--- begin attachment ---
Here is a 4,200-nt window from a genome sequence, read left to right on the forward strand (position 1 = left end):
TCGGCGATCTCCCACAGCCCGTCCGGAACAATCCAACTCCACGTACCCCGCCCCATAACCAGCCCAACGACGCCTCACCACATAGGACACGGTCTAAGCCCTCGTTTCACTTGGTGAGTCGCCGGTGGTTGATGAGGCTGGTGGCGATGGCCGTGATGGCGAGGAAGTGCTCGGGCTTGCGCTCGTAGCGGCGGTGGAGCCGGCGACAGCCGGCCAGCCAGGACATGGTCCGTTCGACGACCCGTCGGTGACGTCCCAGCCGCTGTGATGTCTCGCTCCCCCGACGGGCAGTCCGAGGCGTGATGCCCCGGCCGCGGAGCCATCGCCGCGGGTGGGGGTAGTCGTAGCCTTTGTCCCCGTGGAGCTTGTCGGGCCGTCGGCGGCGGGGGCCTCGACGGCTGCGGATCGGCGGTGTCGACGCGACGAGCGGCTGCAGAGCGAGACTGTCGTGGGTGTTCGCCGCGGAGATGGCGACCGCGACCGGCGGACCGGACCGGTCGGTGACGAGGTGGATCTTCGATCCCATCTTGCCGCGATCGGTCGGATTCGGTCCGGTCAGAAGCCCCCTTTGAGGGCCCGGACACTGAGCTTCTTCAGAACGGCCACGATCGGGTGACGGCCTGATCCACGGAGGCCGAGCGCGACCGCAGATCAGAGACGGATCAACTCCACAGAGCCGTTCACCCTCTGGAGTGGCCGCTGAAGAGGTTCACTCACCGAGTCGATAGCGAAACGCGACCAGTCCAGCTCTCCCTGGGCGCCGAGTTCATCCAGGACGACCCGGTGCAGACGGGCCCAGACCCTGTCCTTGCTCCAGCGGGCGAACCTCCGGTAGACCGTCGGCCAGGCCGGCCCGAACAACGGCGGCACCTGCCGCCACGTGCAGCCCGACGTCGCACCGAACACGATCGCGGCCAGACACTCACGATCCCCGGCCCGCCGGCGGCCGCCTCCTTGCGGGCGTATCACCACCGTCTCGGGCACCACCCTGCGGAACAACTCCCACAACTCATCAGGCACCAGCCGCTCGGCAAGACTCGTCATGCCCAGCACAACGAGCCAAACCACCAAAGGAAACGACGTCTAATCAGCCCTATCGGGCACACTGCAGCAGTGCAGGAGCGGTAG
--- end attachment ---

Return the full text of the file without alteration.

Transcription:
Here is a 4,200-nt window from a genome sequence, read left to right on the forward strand (position 1 = left end):
TCGGCGATCTCCCACAGCCCGTCCGGAACAATCCAACTCCACGTACCCCGCCCCATAACCAGCCCAACGACGCCTCACCACATAGGACACGGTCTAAGCCCTCGTTTCACTTGGTGAGTCGCCGGTGGTTGATGAGGCTGGTGGCGATGGCCGTGATGGCGAGGAAGTGCTCGGGCTTGCGCTCGTAGCGGCGGTGGAGCCGGCGACAGCCGGCCAGCCAGGACATGGTCCGTTCGACGACCCGTCGGTGACGTCCCAGCCGCTGTGATGTCTCGCTCCCCCGACGGGCAGTCCGAGGCGTGATGCCCCGGCCGCGGAGCCATCGCCGCGGGTGGGGGTAGTCGTAGCCTTTGTCCCCGTGGAGCTTGTCGGGCCGTCGGCGGCGGGGGCCTCGACGGCTGCGGATCGGCGGTGTCGACGCGACGAGCGGCTGCAGAGCGAGACTGTCGTGGGTGTTCGCCGCGGAGATGGCGACCGCGACCGGCGGACCGGACCGGTCGGTGACGAGGTGGATCTTCGATCCCATCTTGCCGCGATCGGTCGGATTCGGTCCGGTCAGAAGCCCCCTTTGAGGGCCCGGACACTGAGCTTCTTCAGAACGGCCACGATCGGGTGACGGCCTGATCCACGGAGGCCGAGCGCGACCGCAGATCAGAGACGGATCAACTCCACAGAGCCGTTCACCCTCTGGAGTGGCCGCTGAAGAGGTTCACTCACCGAGTCGATAGCGAAACGCGACCAGTCCAGCTCTCCCTGGGCGCCGAGTTCATCCAGGACGACCCGGTGCAGACGGGCCCAGACCCTGTCCTTGCTCCAGCGGGCGAACCTCCGGTAGACCGTCGGCCAGGCCGGCCCGAACAACGGCGGCACCTGCCGCCACGTGCAGCCCGACGTCGCACCGAACACGATCGCGGCCAGACACTCACGATCCCCGGCCCGCCGGCGGCCGCCTCCTTGCGGGCGTATCACCACCGTCTCGGGCACCACCCTGCGGAACAACTCCCACAACTCATCAGGCACCAGCCGCTCGGCAAGACTCGTCATGCCCAGCACAACGAGCCAAACCACCAAAGGAAACGACGTCTAATCAGCCCTATCGGGCACACTGCAGCAGTGCAGGAGCGGTAG